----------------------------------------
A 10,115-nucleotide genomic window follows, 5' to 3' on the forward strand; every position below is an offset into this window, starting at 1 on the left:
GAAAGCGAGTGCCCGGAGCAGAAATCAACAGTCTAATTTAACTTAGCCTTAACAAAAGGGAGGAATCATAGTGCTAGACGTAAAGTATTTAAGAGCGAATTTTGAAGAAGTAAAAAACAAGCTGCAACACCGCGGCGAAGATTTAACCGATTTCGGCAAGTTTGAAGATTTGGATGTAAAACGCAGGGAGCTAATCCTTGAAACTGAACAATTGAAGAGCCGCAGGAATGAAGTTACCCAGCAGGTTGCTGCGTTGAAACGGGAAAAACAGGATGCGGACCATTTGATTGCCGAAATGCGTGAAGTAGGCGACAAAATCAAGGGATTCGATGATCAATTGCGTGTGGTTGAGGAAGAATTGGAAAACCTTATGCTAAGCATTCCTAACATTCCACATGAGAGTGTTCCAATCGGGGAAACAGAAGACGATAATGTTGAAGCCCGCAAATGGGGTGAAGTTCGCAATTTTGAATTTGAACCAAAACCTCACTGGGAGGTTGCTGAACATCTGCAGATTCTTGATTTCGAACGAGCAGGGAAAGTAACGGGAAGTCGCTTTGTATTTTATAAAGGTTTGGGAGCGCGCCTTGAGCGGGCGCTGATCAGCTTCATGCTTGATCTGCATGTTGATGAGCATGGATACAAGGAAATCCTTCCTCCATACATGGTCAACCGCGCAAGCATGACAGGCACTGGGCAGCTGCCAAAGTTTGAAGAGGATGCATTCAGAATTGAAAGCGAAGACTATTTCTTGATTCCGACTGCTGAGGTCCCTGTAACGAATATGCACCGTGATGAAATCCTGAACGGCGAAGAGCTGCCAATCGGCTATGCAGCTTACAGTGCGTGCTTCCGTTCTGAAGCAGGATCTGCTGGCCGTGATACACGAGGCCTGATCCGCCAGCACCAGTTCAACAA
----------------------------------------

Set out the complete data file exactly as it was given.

A 10,115-nucleotide genomic window follows, 5' to 3' on the forward strand; every position below is an offset into this window, starting at 1 on the left:
GAAAGCGAGTGCCCGGAGCAGAAATCAACAGTCTAATTTAACTTAGCCTTAACAAAAGGGAGGAATCATAGTGCTAGACGTAAAGTATTTAAGAGCGAATTTTGAAGAAGTAAAAAACAAGCTGCAACACCGCGGCGAAGATTTAACCGATTTCGGCAAGTTTGAAGATTTGGATGTAAAACGCAGGGAGCTAATCCTTGAAACTGAACAATTGAAGAGCCGCAGGAATGAAGTTACCCAGCAGGTTGCTGCGTTGAAACGGGAAAAACAGGATGCGGACCATTTGATTGCCGAAATGCGTGAAGTAGGCGACAAAATCAAGGGATTCGATGATCAATTGCGTGTGGTTGAGGAAGAATTGGAAAACCTTATGCTAAGCATTCCTAACATTCCACATGAGAGTGTTCCAATCGGGGAAACAGAAGACGATAATGTTGAAGCCCGCAAATGGGGTGAAGTTCGCAATTTTGAATTTGAACCAAAACCTCACTGGGAGGTTGCTGAACATCTGCAGATTCTTGATTTCGAACGAGCAGGGAAAGTAACGGGAAGTCGCTTTGTATTTTATAAAGGTTTGGGAGCGCGCCTTGAGCGGGCGCTGATCAGCTTCATGCTTGATCTGCATGTTGATGAGCATGGATACAAGGAAATCCTTCCTCCATACATGGTCAACCGCGCAAGCATGACAGGCACTGGGCAGCTGCCAAAGTTTGAAGAGGATGCATTCAGAATTGAAAGCGAAGACTATTTCTTGATTCCGACTGCTGAGGTCCCTGTAACGAATATGCACCGTGATGAAATCCTGAACGGCGAAGAGCTGCCAATCGGCTATGCAGCTTACAGTGCGTGCTTCCGTTCTGAAGCAGGATCTGCTGGCCGTGATACACGAGGCCTGATCCGCCAGCACCAGTTCAACAA